After 40 years as a relatively quiet clearing utility, the OCC has recently been shaken up. In just the past couple of years, the organization has seen dramatic changes in its leadership, staff, board and structure as it responds to new, more demanding regulatory requirements and a changing environment.
Perhaps the biggest change has been the OCC’s new designation in the wake of massive regulatory changes since the financial crisis. In July 2012 the Financial Stability Oversight Council, established under the Dodd-Frank Wall Street Reform and Consumer Protection Act, designated the OCC as a “systemically important financial market utility” (SIFMU). OCC was one of several clearinghouses and institutions to be marked as such, a major market structure reform that is designed to help prevent the “too big to fail” financial firms that led to the 2008 crisis.
That also means that the OCC is under increased regulatory scrutiny, overseen by three regulatory entities: Securities and Exchange Commission, Commodity Futures Trading Commission and Federal Reserve.
In October 2013, the SEC sent the OCC what Bloomberg called a “hair raising” letter chastising the organization for systemic weaknesses in its risk management and operations and saying it had not done a good enough job managing conflicts of interest on its board. The letter didn’t charge the clearinghouse with any wrongdoing but said its organizational structure had led to a lapse in oversight, according to the Wall Street Journal. Organizational changes have followed.
The OCC was already preparing for its first leadership change since its inception in 1973. Wayne Luthringshausen, who served as both executive chairman and CEO, retired at the end of 2013 after running the OCC for its entire 40 years.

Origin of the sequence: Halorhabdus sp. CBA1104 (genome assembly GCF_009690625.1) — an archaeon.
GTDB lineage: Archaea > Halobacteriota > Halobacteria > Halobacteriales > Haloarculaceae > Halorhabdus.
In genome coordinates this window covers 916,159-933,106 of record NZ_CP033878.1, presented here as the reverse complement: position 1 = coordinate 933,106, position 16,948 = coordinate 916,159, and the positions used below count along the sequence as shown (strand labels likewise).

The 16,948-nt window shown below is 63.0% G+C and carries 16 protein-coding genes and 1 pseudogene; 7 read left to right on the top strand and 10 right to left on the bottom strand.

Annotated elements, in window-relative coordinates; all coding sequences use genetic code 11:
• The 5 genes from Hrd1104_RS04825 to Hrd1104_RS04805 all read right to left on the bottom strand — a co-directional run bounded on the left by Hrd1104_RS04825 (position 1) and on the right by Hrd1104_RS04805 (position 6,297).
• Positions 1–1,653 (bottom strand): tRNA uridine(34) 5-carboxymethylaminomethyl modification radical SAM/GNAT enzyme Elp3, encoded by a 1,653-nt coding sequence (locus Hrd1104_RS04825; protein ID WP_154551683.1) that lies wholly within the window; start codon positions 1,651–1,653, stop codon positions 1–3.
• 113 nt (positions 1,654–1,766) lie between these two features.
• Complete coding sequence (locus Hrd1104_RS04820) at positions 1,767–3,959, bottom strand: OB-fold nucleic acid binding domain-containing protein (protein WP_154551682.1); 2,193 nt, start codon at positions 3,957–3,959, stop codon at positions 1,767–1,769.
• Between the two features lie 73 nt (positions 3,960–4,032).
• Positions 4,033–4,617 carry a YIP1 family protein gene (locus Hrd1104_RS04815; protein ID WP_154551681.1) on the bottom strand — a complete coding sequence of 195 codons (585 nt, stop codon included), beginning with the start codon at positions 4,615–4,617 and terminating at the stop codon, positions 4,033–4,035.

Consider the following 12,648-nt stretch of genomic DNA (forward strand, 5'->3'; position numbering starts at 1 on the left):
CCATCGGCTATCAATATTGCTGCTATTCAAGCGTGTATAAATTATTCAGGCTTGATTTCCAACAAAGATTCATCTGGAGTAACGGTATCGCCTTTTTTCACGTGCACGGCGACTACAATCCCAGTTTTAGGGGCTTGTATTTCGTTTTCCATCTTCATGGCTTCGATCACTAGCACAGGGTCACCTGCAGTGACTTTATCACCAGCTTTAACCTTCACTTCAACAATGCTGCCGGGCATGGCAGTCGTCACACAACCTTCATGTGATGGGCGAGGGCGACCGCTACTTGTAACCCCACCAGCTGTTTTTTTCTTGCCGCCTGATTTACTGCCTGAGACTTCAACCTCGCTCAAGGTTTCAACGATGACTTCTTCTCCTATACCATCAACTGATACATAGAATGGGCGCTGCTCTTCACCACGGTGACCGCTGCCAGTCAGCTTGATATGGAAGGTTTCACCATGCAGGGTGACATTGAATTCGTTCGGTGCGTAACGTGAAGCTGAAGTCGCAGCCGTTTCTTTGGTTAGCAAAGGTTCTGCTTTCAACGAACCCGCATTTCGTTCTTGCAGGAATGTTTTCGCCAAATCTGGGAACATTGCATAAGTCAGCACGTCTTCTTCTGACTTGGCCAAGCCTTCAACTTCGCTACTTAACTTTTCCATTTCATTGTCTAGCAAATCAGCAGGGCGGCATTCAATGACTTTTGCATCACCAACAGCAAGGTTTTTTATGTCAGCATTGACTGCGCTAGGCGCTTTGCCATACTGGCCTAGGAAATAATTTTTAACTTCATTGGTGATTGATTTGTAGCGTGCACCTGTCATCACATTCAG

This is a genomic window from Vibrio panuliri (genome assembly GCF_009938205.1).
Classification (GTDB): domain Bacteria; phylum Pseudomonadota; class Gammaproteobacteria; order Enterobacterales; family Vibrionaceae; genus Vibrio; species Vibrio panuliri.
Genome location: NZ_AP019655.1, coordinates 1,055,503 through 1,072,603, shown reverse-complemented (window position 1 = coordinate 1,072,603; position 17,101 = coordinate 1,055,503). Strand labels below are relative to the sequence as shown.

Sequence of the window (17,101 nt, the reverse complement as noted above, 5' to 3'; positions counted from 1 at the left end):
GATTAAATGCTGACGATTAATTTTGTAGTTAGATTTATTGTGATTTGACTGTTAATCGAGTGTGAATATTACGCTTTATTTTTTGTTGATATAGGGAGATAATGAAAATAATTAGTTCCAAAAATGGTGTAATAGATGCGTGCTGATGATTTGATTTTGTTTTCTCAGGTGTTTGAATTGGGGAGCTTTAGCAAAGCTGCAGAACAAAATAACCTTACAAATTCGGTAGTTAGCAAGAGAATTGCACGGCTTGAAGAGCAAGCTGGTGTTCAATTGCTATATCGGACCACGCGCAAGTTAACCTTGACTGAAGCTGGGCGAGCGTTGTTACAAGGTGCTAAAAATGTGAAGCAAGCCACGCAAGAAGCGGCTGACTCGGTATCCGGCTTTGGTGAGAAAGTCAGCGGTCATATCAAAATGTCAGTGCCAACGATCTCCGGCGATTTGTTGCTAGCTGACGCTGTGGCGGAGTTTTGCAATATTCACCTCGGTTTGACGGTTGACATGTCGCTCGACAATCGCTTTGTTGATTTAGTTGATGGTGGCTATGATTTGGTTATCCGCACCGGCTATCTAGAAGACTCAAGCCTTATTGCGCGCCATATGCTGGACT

The OCC board split the role of chairman and chief executive officer. Craig Donohue, the former CEO of CME Group, entered as executive chairman of OCC in January 2014, succeeding Luthringshausen. Mike Cahill was promoted to president and CEO. But Cahill surprised the industry and many at the OCC by announcing his plan to step down at the end of 2014 after only 14 months in the dual president and CEO post and 32 years at the organization.
Since taking the reins at OCC, Donohue has been focused on many of the SIFMU requirements. The changes pertaining to the SIFMU designation are “really all about enhancing our resiliency to systemic risks and shocks in the marketplace,” said Donohue, who spoke with JLN at the OCC’s Chicago offices. “The OCC, like most of the other major clearinghouses, has already been judged to have been truly effective in mitigating risks through central clearing party mechanisms.”
When the 2008 crisis occurred, various banking institutions stopped trading OTC derivatives and extending bilateral credit to other institutions. In short, the OTC markets were gridlocked, for fear that counterparties were weak or might collapse as Lehman Brothers had, and the transparency along the bilateral chain of OTC trades was nonexistent.
“But in the listed markets everything, in contrast, worked very well,” Donohue said.
That led to a regulatory shift to central counterparty clearing to mitigate bilateral credit risk.
“Along with that compliment came the recognition that clearing houses are systemically important and that as you transfer more market activity onto clearinghouses you further concentrate risk in those clearinghouses.” he said. “I agree with that.”
In a speech to the Risk USA Conference and SIFMA Listed Options Symposium earlier this year, Donohue said the expanded oversight of clearing meant “that regulatory standards for clearing houses are now similar to those in place for complex, systemically important banking institutions.”
And that means the OCC is now “very policy driven, very procedure driven — we have strong documenting of internal controls, elaborate stress testing, we do very comprehensive compliance testing, internal auditing, validation of all models that we use for margining.”